University of Iowa Health Science Relations and
Hans House, MD
Assistant Professor of Emergency Medicine
First Published: 2000
Last Revised: October 2004
Peer Review Status: Internally Peer Reviewed
Many times people don't know they've been frostbitten until they come in from the cold.
That's why Iowans should be on their guard outside during winter months, particularly against damage to nose, ears, toes and fingers, explains Dr. Hans House, an emergency medicine physician at University of Iowa Hospitals and Clinics.
Several factors determine how much damage is done by the cold, he notes. Temperature, dampness, and the duration of exposure are among factors, of course, but, also, immobility of the victim--a person injured in a fall, for example--increases the chance of signficant injury. Tight clothing restricts blood flow that would ordinarily warm the skin's surface, and wind quickly cools the arms and legs.
Although the victim may experience numbness, stiffness and pallor, the signs of frostbite become apparent upon re-warming the area. First degree frostbite is diagnosed when swelling and redness occur; second degree frostbite also includes blistering of the skin. More severe cases are indicated by a dark discoloration of the skin, a sign that tissue is badly injured and necrotic. In extreme cases, gangrene may appear and make amputation necessary.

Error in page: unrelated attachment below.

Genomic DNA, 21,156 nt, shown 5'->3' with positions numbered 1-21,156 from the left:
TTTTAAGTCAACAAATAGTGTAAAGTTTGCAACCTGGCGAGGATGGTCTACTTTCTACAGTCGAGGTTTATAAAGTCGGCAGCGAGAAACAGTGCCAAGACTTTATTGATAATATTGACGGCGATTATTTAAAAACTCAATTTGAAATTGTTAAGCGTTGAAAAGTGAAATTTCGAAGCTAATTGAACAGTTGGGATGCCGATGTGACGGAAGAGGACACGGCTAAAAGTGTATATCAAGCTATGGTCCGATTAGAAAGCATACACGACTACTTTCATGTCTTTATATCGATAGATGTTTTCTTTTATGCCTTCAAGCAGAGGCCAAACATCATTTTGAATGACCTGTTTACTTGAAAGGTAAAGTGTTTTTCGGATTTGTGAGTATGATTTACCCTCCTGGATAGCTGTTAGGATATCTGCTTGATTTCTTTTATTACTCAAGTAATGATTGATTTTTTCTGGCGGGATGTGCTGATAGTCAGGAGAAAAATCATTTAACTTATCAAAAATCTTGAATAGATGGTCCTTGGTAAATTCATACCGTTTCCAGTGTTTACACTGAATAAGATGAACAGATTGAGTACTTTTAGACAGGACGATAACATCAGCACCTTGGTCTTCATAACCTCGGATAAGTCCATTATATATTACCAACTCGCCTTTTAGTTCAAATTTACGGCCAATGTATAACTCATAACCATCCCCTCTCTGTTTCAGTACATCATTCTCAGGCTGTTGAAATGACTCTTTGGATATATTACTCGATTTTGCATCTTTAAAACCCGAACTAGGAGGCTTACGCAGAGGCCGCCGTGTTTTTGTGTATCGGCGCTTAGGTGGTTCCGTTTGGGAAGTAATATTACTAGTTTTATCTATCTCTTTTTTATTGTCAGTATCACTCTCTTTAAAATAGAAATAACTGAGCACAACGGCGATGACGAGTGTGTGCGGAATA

Treatment for frostbite includes rapid re-warming of the affected area in warm--not hot--water. The water should be only slightly warmer than body temperature--about 110 degrees F--and the area should be warmed only when it can be kept warm afterward. More damage will result if an area is warmed and then chilled again. The injured area should be elevated and protected, and the victim should be given protection against tetanus.
Specialized wound care, available at burn centers, can help the healing process. Be sure to seek medical attention for any frost-bitten extremity, House says.